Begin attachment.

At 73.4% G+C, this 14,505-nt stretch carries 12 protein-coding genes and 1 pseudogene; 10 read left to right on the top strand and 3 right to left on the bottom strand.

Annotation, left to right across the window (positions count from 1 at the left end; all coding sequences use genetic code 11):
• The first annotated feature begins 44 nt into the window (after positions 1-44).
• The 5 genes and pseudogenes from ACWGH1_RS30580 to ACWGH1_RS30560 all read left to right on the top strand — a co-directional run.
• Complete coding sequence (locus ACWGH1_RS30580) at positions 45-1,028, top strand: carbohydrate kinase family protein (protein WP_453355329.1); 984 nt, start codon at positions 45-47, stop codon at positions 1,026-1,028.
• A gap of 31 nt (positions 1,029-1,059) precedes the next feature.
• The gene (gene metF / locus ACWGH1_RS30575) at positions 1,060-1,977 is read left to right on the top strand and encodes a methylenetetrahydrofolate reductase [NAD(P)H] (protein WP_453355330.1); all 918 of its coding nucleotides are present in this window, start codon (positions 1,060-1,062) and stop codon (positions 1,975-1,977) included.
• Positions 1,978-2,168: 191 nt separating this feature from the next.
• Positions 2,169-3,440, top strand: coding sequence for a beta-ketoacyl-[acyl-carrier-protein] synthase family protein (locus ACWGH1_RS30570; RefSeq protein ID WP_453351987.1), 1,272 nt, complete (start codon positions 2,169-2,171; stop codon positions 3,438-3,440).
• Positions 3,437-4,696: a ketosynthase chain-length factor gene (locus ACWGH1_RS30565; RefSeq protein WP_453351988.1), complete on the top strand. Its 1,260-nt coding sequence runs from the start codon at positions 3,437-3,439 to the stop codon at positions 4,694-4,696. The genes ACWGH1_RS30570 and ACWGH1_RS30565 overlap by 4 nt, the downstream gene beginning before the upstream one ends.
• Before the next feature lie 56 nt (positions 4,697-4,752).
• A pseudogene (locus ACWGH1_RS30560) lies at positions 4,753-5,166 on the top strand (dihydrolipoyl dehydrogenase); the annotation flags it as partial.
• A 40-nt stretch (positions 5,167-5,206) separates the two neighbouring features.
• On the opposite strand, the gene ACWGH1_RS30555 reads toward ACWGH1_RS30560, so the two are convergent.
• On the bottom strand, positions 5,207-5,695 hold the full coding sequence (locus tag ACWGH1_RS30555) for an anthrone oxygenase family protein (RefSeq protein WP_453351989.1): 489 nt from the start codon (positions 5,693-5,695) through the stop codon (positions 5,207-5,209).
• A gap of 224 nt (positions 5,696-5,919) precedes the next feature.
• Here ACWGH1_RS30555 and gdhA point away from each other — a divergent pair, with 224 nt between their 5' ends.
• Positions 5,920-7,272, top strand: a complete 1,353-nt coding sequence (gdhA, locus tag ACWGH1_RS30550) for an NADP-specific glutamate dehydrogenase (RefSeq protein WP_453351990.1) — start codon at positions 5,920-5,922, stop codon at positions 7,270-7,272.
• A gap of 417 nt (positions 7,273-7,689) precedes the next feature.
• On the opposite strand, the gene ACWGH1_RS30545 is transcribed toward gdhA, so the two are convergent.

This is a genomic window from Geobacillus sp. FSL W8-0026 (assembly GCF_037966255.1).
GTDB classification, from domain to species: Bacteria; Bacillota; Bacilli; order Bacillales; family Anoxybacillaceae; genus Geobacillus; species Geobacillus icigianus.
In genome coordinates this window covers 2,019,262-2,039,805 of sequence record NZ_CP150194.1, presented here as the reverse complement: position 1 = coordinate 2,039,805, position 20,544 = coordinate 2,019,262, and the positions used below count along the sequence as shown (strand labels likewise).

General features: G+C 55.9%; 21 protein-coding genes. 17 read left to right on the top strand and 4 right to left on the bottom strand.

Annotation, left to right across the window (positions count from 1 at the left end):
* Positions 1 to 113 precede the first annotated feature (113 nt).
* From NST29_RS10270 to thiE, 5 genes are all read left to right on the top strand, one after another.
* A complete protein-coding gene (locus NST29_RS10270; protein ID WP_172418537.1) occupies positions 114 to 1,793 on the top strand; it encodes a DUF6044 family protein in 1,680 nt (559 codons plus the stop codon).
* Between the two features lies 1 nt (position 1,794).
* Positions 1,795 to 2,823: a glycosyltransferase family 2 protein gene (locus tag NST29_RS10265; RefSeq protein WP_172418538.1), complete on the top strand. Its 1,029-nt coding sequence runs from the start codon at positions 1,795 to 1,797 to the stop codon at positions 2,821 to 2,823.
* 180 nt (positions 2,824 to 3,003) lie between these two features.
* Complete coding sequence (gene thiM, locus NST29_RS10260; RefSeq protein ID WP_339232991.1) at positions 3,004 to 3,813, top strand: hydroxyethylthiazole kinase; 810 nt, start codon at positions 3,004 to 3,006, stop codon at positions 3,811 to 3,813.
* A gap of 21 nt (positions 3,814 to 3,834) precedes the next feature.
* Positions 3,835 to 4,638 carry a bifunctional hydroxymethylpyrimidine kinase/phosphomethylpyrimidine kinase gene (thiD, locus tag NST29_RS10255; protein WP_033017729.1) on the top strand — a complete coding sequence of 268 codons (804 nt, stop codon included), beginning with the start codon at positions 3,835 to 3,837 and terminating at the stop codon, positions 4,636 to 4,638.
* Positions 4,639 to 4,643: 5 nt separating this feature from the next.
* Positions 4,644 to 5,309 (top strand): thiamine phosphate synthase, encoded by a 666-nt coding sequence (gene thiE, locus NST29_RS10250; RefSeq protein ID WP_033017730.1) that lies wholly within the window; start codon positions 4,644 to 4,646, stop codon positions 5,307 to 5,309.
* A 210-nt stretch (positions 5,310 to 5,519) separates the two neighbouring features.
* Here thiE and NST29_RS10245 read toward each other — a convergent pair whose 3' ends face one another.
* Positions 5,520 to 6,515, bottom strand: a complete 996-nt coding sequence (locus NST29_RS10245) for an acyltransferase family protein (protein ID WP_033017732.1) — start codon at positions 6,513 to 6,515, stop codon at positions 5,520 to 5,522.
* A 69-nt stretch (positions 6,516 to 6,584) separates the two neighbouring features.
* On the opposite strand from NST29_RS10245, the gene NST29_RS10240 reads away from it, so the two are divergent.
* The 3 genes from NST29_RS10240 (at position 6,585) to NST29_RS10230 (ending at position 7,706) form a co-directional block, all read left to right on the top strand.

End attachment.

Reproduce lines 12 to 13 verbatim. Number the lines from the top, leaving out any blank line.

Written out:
• A pseudogene (locus ACWGH1_RS30560) lies at positions 4,753-5,166 on the top strand (dihydrolipoyl dehydrogenase); the annotation flags it as partial.
• A 40-nt stretch (positions 5,167-5,206) separates the two neighbouring features.